For a typical city apartment, the East European Shepherd Dog is not the most suitable size, so if you have already decided to replenish the family, think in advance about how to provide the dog with a sufficient amount of free space. In particular, the pet’s bed should be in a secluded but well-lit place – the breed does not need rickets. If the shepherd’s mattress lies in the aisle, where the legs of the household constantly cling to it, this irritates and irritates the puppy. It is better to choose a semi-rigid mattress for the East European Shepherd, to avoid the appearance of calluses on the elbows, and fix the food bowl on an adjustable tripod (choose the highest design), which will reduce the stress on the joints.

The optimal option from the standpoint of convenience for the owner is the keeping of the East European Shepherd in an open-air cage with an insulated kennel, which should be of such a size that the dog can not only lie down in it, but also stretch its paws. Dry hay is suitable for bedding. The main thing – do not forget to change the litter promptly and treat the dog’s housing from parasites twice a year. Usually, the signal that it is time to disinfect is the unwillingness of the shepherd to lie in the booth. In summer, the hay “bed” of the BEO is not needed, but so that the pet does not build up calluses, it is better to lay a rug in the aviary. And most importantly: no chains, even if they are long, and allow the dog to run around the yard. This approach spoils the animal, developing in it a distrust of the owner and anger against the whole world.

To make life easier for yourself in the future, educate your puppy about hygiene as an inevitable necessity. Remember, the East European Shepherd is not a Pomeranian that can be immobilized with one hand. And if a pet resists hygienic procedures from an early age, then when the animal grows up and builds up muscle mass, it will be impossible to “persuade” him. The rest of the breed is considered unpretentious and does not require professional care. For example, daily brushing of the BEO will be required twice a year, during the molting season. In the intervals between these periods, dead hairs are removed once or twice a week with a brush or rubber mitten. It is recommended to wash the East European Shepherd Dog twice a month if the animal does not run in puddles. In the summer, you can limit yourself to swimming in the open water, which the breed is madly in love with.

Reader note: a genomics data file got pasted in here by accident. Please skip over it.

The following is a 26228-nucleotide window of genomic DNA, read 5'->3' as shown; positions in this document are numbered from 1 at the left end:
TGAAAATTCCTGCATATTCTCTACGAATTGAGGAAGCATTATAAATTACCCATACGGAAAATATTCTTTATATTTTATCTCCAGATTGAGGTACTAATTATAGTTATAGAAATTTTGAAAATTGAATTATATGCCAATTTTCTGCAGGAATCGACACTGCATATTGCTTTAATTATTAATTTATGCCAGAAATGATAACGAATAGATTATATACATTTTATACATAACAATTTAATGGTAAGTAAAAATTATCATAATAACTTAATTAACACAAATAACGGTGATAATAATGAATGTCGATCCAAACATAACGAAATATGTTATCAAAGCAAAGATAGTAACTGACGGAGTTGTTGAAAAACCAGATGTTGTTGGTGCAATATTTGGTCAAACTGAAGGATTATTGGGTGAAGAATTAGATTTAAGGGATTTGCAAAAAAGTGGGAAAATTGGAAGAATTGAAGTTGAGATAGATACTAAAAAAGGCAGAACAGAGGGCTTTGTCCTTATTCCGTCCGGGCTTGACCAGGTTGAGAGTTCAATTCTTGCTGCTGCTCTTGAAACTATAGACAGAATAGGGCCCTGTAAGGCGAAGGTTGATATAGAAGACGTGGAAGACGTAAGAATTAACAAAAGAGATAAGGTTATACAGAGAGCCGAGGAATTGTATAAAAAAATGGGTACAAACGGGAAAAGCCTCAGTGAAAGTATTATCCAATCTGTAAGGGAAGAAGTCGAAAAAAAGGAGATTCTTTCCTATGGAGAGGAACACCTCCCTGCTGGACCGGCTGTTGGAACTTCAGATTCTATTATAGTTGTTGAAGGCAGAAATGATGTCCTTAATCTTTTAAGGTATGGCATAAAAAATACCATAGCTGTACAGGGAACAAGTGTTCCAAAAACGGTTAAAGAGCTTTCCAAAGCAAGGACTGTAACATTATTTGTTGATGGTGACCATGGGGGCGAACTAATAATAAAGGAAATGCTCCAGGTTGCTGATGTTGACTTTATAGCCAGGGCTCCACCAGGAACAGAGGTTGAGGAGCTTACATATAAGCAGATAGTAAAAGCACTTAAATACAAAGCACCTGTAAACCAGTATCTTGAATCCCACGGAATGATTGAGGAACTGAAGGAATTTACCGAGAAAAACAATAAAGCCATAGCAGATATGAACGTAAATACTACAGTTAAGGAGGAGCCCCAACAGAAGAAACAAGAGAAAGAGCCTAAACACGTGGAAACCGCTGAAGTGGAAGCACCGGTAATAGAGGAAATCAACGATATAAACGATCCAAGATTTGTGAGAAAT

It is better to examine the dog’s ears regularly, but it is not worth fighting for the complete “sterility” of the ear canal. Remove brown plaque with tissues and veterinary lotions only when there is really a lot of it. Remember, frequent “diving” with cotton swabs into the ear funnel provokes serum production, which makes the ear look even more untidy. By the way, it is better not to stroke the head of the East European Shepherd Dogs until one year old. The ear sheet of the breed is heavy, slow, and difficult to “get up”, so any careless touch to it can cause an incorrect cartilage position.

East European Shepherds are active and strong dogs, although they are inferior to their German relatives in endurance. Accordingly, they should be less loaded during training and walking than German shepherds. For example, up to 7-8 months, a VEO puppy is prohibited from any physical activity. The only thing a kid can count on is short excursions in the park and swimming in rivers and lakes if the weather is warm enough. Puppies are also not allowed to wear harnesses with weights, although such accessories are not prohibited and can be a good help in training a service dog.

Traditional walking on a leash is not practiced with adults. If a mature “orientalist” is already out on the street, he should be allowed to blow off steam. Usually, to warm up, the breed takes 1-2 hours, which can accommodate towing objects in snow or sand, racing a bike, jogging in shallow water, and swimming. But all this is provided that the pet is healthy. Any sports, including water sports, are strictly contraindicated for sick and cold dogs. In addition, it is best not to offer jumping exercises in the first year of life for an East European Shepherd Dog. Like any large breed, these BEO exercises are difficult, which only accelerates the wear and tear of the joints.